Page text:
By Sean Pyott, MD of thryve
The funny thing about COVID-19 is that we saw it coming. Unlike a black swan, which is an unexpected event only obvious after the fact, little was unexpected about the current epidemic. In the past two decades, there have been several outbreaks involving coronaviruses. Though minor, they signalled what was coming. Some heard the message, including former US President George W Bush and billionaire philanthropist Bill Gates. Most ignored it.
We were warned. But we didn’t have the experience to realise just how crippling a ‘minor’ outbreak would be. I say ‘minor’, because in the popular imagination a bad outbreak would resemble ebola or portrayals we’ve seen in movies. In reality, though, a global pandemic is much more mundane in appearance and very subtle in its destruction.
Not everyone should fall for popular imagination, especially not leaders. We can be thankful that at least some action was taken around past outbreaks, else we’d be in much deeper trouble today. Those actions came from proactive leaders who didn’t shy away from risk. In this light, COVID-19 is an opportunity for leaders such as CEOs and boards to change how they deal with risk.
There is no doubt that leaders understand the importance of dealing with risk. According to a 2018 Deloitte survey on the matter, nearly all the people interviewed said they expect their companies to hit serious threats and disruptions within the next three years. They were no doubt thinking of competitors and market shifts, not economically-crippling pandemics, but a threat is a threat.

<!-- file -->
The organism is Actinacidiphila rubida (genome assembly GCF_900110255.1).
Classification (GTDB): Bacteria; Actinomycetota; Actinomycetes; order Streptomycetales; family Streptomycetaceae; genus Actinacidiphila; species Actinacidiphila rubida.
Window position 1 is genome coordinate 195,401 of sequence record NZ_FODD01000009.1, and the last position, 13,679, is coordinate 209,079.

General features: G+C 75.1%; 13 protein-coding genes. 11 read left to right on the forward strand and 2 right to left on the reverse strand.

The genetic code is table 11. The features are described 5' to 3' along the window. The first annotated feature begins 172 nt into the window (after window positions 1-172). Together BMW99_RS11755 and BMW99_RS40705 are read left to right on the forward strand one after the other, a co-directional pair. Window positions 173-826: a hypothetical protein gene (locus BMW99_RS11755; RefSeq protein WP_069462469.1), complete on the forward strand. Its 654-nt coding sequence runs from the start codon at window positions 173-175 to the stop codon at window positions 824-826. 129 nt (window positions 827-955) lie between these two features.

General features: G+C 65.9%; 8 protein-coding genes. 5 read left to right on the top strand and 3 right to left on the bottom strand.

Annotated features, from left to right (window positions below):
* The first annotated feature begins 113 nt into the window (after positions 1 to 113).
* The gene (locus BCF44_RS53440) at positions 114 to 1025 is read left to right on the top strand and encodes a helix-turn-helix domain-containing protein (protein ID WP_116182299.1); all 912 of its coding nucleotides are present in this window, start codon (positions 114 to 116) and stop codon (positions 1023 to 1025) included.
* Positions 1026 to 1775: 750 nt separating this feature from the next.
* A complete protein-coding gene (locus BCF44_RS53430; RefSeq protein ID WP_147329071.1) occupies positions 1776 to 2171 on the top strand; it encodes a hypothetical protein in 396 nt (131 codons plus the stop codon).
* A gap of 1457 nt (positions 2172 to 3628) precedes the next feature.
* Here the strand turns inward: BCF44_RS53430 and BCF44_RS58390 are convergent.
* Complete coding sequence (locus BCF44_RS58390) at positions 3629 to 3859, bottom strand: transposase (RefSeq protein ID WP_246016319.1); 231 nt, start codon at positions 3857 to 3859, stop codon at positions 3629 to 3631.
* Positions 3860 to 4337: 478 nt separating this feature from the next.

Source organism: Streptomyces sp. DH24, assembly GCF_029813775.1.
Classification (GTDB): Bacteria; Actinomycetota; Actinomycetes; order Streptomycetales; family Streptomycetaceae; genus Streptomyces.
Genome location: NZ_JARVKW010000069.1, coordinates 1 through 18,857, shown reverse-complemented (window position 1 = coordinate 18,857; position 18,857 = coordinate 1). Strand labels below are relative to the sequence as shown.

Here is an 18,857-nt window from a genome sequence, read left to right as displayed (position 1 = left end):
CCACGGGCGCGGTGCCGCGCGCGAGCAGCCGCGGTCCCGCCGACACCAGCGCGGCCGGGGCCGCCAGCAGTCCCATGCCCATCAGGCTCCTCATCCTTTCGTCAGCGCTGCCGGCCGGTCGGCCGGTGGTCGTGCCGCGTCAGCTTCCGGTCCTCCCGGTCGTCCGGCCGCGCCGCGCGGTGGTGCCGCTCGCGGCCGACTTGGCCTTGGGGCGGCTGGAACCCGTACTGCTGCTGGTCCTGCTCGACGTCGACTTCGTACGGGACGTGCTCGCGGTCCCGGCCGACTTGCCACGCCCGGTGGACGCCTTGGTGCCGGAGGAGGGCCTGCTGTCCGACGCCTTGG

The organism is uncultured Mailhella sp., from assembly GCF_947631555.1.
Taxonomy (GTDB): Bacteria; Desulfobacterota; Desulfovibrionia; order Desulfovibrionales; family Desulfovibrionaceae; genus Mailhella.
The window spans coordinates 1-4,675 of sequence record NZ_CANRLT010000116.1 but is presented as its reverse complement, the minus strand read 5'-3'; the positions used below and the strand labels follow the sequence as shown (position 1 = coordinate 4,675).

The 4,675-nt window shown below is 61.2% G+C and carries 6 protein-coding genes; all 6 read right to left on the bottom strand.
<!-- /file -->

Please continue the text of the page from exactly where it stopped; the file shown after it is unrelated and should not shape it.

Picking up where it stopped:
Yet the majority of the companies didn’t survey well in terms of risk preparedness, and this came down to several factors, most notably investment in technology that aligns with strategy, engagement from senior management and board members, and alignment of risk and risk officers within an organisation.
Some might argue that the risk of a pandemic didn’t seem obvious, hence the passive attitude. But this general hands-off approach to risk management is also reflected in other areas, such as cyber risk. Nobody can say they haven’t heard of cybercrime, so we can assume most places that lack proactive risk management also have a culture of apathy towards the practice.
This has changed. The pandemic has put risk at the forefront of most executive discussions. It is tough to have a business conversation right now that doesn’t include some elements of risk management. In fact, many leaders are currently struggling with focusing too much on risk and not enough on growing their businesses, because they don’t understand the former sufficiently to balance it with the latter. Yet they don’t have a choice.
The issue is that risk management should be a core capability of the organisation. It’s a message thryve and others have been promoting as strategic risk management or integrated risk management. If a company uses technology that aggregates risk data, if the business breaks down risk silos between different departments a collaborative multi-disciplinary culture, and if the exco and board have access to relevant information in a timely fashion – then risk can be a proactive part of strategy, instead of just a reaction towards expected problems.
Doing this isn’t simple. It takes a cultural shift and a careful balance between mitigation and growth. Fortunately, the technology portion is relatively easy. For example, at thryve we deploy platform-based applications that are easy to customise and scale. These can focus on specific areas and requirements in the company, guided by our understanding of your business, and expand as the company’s culture adjust and sees the benefits of the technology tools.
It’s been possible for a while to become a company where risk management is a core and strategic value. But the arrival of COVID-19 has highlighted the extreme importance of this. Risk can’t stay in the wings. CEOs and boards need to embrace strategic risk management as an essential part of their capabilities to steer their organisations. The companies that took this approach beforehand are navigating the pandemic with better results than those that didn’t.